After nearly a quarter century of international negotiations on climate change, we stand at a crossroads. A new set of agreements is likely to fail to prevent the global climate’s destabilization. Islands and coastlines face inundation, and widespread drought, flooding, and famine are expected to worsen in the poorest and most vulnerable countries. How did we arrive at an entirely inequitable and scientifically inadequate international response to climate change?
For more than a century, the interplay between private, investor-owned electric utilities and government regulators has shaped the electric power industry in the United States. Provision of an essential service to largely dependent consumers invited government oversight and ever more sophisticated market intervention. The industry has sought to manage, co-opt, and profit from government regulation. In The Power Brokers, Jeremiah Lambert maps this complex interaction from the late nineteenth century to the present day.
The biosphere—the Earth’s thin layer of life—dates from nearly four billion years ago, when the first simple organisms appeared. Many species have exerted enormous influence on the biosphere’s character and productivity, but none has transformed the Earth in so many ways and on such a scale as Homo sapiens. In Harvesting the Biosphere, Vaclav Smil offers an interdisciplinary and quantitative account of human claims on the biosphere’s stores of living matter, from prehistory to the present day.
Not so long ago, people North and South had little reason to believe that wealth from oil, gas, and coal brought anything but great prosperity. But the presumption of net benefits from fossil fuels is eroding as widening circles of people rich and poor experience the downside.
In this book, Vaclav Smil argues that power density is a key determinant of the nature and dynamics of energy systems. Any understanding of complex energy systems must rely on quantitative measures of many fundamental variables. Power density—the rate of energy flux per unit of area—is an important but largely overlooked measure. Smil provides the first systematic, quantitative appraisal of power density, offering detailed reviews of the power densities of renewable energy flows, fossil fuels, thermal electricity generation, and all common energy uses.
The United States is addicted to crude oil. In this book, Andrew Price-Smith argues that this addiction has distorted the conduct of American foreign policy in profound and malign ways, resulting in interventionism, exploitation, and other illiberal behaviors that hide behind a facade of liberal internationalism.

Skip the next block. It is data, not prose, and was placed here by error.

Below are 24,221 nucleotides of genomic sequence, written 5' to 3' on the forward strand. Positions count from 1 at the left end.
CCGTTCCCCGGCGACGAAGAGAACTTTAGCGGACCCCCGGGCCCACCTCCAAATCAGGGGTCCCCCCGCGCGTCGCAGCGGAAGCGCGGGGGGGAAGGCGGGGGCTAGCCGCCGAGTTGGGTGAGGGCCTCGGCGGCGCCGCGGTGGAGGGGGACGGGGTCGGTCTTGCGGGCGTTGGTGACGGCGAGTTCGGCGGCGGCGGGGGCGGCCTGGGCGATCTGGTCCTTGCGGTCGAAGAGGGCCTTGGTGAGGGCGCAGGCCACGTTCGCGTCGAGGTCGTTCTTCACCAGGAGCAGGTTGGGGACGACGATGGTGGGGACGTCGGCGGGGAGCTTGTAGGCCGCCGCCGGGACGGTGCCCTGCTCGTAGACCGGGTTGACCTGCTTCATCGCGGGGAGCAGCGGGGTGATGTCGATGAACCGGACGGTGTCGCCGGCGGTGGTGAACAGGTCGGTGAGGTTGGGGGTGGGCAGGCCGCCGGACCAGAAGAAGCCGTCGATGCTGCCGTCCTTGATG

The Chernobyl disaster has been variously ascribed to human error, reactor design flaws, and industry mismanagement. Six former Chernobyl employees were convicted of criminal negligence; they defended themselves by pointing to reactor design issues. Other observers blamed the Soviet style of ideologically driven economic and industrial management. In Producing Power, Sonja Schmid draws on interviews with veterans of the Soviet nuclear industry and extensive research in Russian archives as she examines these alternate accounts.
Achieving nuclear disarmament, stopping nuclear proliferation, and preventing nuclear terrorism are among the most critical challenges facing the world today. Unmaking the Bomb proposes a new approach to reaching these long-held goals.
Recent developments suggest that well-intended climate policies--including carbon taxes and subsidies for renewable energy—might not accomplish what policy makers intend. Hans-Werner Sinn has described a “green paradox,” arguing that these policies could hasten global warming by encouraging owners of fossil fuel reserves to increase their extraction rates for fear that their reserves will become worthless. In this volume, economists investigate the empirical and theoretical support for the green paradox.
Before Fukushima, the most notorious large-scale nuclear accident the world had seen was Chernobyl in 1986. The fallout from Chernobyl covered vast areas in the Northern Hemisphere, especially in Europe. Belarus, at the time a Soviet republic, suffered heavily: nearly a quarter of its territory was covered with long-lasting radionuclides. Yet the damage from the massive fallout was largely imperceptible; contaminated communities looked exactly like noncontaminated ones. It could be known only through constructed representations of it.